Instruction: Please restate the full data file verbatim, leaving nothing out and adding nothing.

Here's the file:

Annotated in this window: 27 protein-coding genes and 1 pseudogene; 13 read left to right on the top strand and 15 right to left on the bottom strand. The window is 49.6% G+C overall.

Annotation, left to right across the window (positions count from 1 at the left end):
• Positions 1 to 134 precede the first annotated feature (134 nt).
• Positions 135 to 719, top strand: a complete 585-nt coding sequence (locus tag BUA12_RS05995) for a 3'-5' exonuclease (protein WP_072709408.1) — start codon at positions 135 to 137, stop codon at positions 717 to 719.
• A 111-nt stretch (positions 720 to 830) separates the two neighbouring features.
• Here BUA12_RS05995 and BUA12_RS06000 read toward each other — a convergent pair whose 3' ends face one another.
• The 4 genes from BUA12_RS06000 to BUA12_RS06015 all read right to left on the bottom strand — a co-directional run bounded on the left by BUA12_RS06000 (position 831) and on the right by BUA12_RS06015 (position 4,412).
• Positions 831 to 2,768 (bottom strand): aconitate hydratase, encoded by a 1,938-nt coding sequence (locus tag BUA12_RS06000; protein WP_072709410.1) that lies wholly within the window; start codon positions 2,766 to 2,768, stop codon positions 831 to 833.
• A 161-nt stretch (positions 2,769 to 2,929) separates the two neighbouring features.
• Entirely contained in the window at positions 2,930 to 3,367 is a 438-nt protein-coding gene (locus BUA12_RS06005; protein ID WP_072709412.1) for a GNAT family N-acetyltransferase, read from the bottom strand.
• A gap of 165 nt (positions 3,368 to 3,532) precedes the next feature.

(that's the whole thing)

Annotated in this window: 27 protein-coding genes and 1 pseudogene; 13 read left to right on the top strand and 15 right to left on the bottom strand. The window is 49.6% G+C overall.

Annotation, left to right across the window (positions count from 1 at the left end):
• Positions 1 to 134 precede the first annotated feature (134 nt).
• Positions 135 to 719, top strand: a complete 585-nt coding sequence (locus tag BUA12_RS05995) for a 3'-5' exonuclease (protein WP_072709408.1) — start codon at positions 135 to 137, stop codon at positions 717 to 719.
• A 111-nt stretch (positions 720 to 830) separates the two neighbouring features.
• Here BUA12_RS05995 and BUA12_RS06000 read toward each other — a convergent pair whose 3' ends face one another.
• The 4 genes from BUA12_RS06000 to BUA12_RS06015 all read right to left on the bottom strand — a co-directional run bounded on the left by BUA12_RS06000 (position 831) and on the right by BUA12_RS06015 (position 4,412).
• Positions 831 to 2,768 (bottom strand): aconitate hydratase, encoded by a 1,938-nt coding sequence (locus tag BUA12_RS06000; protein WP_072709410.1) that lies wholly within the window; start codon positions 2,766 to 2,768, stop codon positions 831 to 833.
• A 161-nt stretch (positions 2,769 to 2,929) separates the two neighbouring features.
• Entirely contained in the window at positions 2,930 to 3,367 is a 438-nt protein-coding gene (locus BUA12_RS06005; protein ID WP_072709412.1) for a GNAT family N-acetyltransferase, read from the bottom strand.
• A gap of 165 nt (positions 3,368 to 3,532) precedes the next feature.